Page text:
•One of the Todd-defenders, writing at Daily Caller after the C-SPAN2 thing last year, was Mark Gauvreau Judge, who is a music-savvy Catholic (mentioning him will have to count as my nod to St. Patrick’s Day). He understands the subtle yet creepy difference between Madonna invoking religious (and sadomasochistic) imagery – which is troubling enough to begin with – and, worse, Lady Gaga invoking religious (and sadomasochistic) imagery. He wrote a book last year on such things, and you can read a few brief, pivotal excerpts from his article on the specific Madonna-Gaga tension right here.
In short, the decadent tail should not be wagging the impassioned dog or else real, dehumanizing nastiness has a tendency to ensue, even if it’s tricked out with imagery borrowed from more wholesome sources.
•But let us turn our minds instead to New Wave, starting with perhaps my favorite Miami Vice scene ever, the one that confirmed my status as a Peter Gabriel fan – with “Rhythm of the Heat” playing as a deranged arms dealer, a former colleague of Crockett who to this day I remember was named Evan (William Russ would make a good Joker), demonstrated what MAC-10s can do to mannequins – and why Vice looked and sounded cold and stylish enough to air three decades later without seeming hokey. This version of the clip is dubbed into German, but in a weird way, that helps (“Zvitek!”).
•My Favorite became: Secret History. The band My Favorite, who I mentioned a long time ago, eventually parted ways with their lead singer but reorganized as the band Secret History, this time with two female singers, one the daughter of David Bowie guitarist Mick Ronson (whose widow not only created the Ziggy Stardust haircut but once cut the hair of my friend Michael Malice). I’m pleased the reconfabulated band still shows New Wave influences.
•How about some real, vintage New Wave, though?
If the Fixx (who inspired the title of my March 14 blog entry) don't sound New Wave enough in their usual quasi-prog mode, how about their song "Liner," in which they sound a bit ABC, I think? A nice balance of ominous-robotic and snooty, like much of the best British New Wave stuff (and very catchy, I think).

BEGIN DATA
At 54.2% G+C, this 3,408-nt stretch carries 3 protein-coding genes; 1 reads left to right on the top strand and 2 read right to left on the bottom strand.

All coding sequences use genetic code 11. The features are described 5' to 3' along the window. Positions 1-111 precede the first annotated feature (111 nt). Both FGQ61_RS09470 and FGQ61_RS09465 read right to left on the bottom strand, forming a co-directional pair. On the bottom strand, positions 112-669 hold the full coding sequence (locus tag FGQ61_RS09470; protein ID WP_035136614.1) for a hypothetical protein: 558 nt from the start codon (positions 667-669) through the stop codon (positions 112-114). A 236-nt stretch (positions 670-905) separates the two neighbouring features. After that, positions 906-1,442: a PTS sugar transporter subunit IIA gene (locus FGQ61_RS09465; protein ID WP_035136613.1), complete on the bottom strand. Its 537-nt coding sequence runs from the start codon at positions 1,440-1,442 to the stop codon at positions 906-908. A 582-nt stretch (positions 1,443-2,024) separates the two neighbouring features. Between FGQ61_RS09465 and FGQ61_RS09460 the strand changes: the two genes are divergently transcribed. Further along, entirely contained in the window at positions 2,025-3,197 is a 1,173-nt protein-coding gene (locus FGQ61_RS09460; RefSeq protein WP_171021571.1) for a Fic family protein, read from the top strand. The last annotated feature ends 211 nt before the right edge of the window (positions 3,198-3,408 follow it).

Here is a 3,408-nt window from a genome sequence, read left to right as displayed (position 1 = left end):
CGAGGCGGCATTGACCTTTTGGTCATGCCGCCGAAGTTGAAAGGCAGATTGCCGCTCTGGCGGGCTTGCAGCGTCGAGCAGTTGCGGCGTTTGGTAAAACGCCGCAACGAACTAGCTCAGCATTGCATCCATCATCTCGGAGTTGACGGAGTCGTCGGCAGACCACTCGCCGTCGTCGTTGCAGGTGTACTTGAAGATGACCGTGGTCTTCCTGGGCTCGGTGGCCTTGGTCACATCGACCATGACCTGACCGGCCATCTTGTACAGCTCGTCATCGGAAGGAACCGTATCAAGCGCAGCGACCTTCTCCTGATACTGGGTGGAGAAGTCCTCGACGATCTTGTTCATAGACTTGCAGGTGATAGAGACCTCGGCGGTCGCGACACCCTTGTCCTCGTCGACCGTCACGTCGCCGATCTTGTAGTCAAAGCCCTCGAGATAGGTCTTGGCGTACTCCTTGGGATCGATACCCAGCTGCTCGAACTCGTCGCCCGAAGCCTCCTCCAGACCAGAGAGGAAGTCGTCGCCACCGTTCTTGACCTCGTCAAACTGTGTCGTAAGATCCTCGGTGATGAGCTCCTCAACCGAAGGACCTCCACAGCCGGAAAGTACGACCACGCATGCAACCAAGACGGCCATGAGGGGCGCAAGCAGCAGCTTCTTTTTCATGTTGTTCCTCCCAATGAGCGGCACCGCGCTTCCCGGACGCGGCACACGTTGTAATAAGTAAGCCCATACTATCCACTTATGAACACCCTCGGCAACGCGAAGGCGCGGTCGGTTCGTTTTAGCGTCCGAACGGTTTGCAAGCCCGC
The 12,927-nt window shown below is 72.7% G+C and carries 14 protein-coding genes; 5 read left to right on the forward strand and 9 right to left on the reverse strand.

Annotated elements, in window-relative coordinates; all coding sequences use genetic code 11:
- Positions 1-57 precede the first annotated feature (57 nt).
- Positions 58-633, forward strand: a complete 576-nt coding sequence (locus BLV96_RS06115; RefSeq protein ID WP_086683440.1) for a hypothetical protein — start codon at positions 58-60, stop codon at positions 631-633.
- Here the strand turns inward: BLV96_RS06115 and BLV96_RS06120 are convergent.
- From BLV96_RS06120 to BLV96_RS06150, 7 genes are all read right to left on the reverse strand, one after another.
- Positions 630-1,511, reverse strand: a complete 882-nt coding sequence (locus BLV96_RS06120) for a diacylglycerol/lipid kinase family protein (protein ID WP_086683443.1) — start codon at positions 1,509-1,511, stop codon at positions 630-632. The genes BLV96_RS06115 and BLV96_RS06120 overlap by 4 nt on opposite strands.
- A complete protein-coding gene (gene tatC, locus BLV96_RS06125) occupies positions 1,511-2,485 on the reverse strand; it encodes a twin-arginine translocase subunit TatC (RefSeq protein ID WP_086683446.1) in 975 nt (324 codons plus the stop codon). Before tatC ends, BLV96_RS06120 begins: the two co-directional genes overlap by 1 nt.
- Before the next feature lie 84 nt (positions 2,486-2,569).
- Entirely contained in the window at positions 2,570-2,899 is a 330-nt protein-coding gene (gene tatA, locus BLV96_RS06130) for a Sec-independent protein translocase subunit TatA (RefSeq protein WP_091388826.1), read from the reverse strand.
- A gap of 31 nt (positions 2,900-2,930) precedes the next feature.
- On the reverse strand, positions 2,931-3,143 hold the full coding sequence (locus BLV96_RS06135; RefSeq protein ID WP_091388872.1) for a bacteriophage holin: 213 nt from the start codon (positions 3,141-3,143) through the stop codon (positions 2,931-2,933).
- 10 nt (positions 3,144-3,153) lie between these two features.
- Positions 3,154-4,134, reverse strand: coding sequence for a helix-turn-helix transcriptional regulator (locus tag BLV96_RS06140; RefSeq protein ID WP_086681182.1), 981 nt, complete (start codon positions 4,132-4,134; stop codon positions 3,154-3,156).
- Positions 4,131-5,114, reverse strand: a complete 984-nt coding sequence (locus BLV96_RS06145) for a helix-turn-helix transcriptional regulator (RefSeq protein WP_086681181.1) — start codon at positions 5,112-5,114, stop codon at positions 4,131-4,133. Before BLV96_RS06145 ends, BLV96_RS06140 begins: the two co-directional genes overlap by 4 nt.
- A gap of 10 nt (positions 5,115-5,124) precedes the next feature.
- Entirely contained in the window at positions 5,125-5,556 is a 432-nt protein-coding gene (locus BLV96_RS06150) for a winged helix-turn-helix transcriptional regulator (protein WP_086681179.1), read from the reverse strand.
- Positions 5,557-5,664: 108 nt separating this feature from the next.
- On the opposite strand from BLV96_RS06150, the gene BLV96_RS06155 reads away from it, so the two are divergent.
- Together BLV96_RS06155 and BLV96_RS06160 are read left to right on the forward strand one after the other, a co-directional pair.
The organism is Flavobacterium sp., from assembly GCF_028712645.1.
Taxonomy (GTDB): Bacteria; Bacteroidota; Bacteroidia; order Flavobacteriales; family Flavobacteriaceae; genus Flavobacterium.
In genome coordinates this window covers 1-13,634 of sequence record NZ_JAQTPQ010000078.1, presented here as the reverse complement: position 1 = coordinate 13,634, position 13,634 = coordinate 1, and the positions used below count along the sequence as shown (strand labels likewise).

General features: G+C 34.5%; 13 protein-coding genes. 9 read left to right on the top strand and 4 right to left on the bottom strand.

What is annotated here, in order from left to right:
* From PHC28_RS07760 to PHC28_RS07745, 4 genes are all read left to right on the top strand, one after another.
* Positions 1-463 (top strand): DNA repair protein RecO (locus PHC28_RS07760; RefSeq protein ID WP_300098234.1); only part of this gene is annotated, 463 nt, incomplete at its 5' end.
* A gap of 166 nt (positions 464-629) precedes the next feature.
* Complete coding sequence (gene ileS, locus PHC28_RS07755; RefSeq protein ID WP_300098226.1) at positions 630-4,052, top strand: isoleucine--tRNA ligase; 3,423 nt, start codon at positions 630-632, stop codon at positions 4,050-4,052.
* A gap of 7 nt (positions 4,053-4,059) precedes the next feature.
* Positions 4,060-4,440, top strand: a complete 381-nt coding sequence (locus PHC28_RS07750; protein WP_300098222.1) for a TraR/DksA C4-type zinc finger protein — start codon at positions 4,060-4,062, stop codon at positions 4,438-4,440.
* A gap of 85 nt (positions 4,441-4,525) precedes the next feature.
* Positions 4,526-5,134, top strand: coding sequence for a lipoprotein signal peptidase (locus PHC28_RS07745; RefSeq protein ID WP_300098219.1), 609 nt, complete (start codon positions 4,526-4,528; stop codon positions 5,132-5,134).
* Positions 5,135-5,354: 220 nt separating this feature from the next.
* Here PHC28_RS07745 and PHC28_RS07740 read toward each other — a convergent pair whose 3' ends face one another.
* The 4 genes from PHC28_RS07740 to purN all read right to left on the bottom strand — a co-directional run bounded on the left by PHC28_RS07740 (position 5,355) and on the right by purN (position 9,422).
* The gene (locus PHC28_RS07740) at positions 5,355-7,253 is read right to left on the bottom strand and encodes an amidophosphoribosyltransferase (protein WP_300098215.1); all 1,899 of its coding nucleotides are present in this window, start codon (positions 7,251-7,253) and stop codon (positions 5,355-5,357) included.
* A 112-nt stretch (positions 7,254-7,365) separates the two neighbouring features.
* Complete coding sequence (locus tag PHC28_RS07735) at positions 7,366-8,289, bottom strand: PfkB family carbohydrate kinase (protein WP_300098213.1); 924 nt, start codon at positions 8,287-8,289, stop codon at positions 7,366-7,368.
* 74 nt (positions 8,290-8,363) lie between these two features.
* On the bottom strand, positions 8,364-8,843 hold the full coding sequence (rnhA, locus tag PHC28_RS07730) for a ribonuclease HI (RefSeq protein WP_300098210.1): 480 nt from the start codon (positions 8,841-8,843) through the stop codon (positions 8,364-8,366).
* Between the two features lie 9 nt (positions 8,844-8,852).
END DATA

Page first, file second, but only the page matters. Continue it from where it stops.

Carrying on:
And if the Fixx sounding like ABC doesn't help, how about them sounding like Talking Heads? (Dave Whitney thinks that one sounds a bit like this Talking Heads song -- with Robert Palmer on bongos.)
•Truth be told, although I’m always happy to hear New Wave, even as a kid in the 80s I never lived by New Wave alone. No, I didn’t go through the metal-loving hair band phase that most of my contemporaries did. What I had a special soft spot for at the time, really, was classic rock acts enduring into the New Wave era or making comebacks (and new bands, especially if fronted by women, that were more hard rock than effete-Brit). Thus, the following twelve songs were all great sources of joy for me back in the day:
1. Russ Ballard’s “Voices” (also put to great use in a Vice scene once, as Tubbs headed off in a speed boat to kill Calderone once and for all at the end of a two-parter)
2. Pink Floyd’s “Run Like Hell”
3. Box of Frogs’ “Back Where I Started” (with a very-80s vine-covered guitar)
4. Heart’s “How Can I Refuse?” (again with the viney guitar; this is my favorite post-1977 Heart song, by the way, no matter what the masses say)
5. Scandal with Patty Smyth’s “The Warrior” (written by the prolific and life-altering Holly Knight – and perhaps achieving its most 80s visual moment when we see the red/blue makeup; Knight’s Heart song “Never” wasn’t half-bad either – not to mention Animotion’s “Obsession” and Pat Benatar’s “Love Is a Battlefield,” among her many compositions)
5a. (BONUS SONG!) It was less popular, but I think Scandal/Patty Smyth’s “Beat of a Heart” sounds even more like she’s coming to kick your ass than “The Warrior” does, ironically (and this is my second-favorite Patty Smyth song, not “Goodbye to You,” great thought that is).
6. Red Rider’s “Young Thing Wild Dreams (Rock Me)”
7. Eric Clapton’s “Forever Man”
8. Tina Turner’s “One of the Living” (also written by the brilliant Holly Knight, along with roughly every song sung by a tough broad in the 80s)
9. Indeed, Robert Plant of all people did one of my favorite songs (and videos) of the entire decade, “Little by Little.”
I’m reminded by that one of one ex saying, to my surprise (though it makes sense upon reflection) that she found such videos disturbing and found it disturbing that I watched them as a child. Formative stuff, in fact. Hmmm.
10. Even Don Henley, fer chrissakes, pleased me greatly with things like “All She Wants to Do Is Dance.”
11. Deep Purple’s “Perfect Stranger”
12. And the (Rand-influenced) Rush goes without saying. Note the Atlas Shrugged reference in the chorus of “Distant Early Warning” here.
P.S. And as today’s tiny East Asia moment: if anyone mistakenly tells you Corey Hart was a one-hit wonder with “Sunglasses at Night,” remind them not only about “Never Surrender” but “Boy in the Box.” A hit – and almost never heard since then.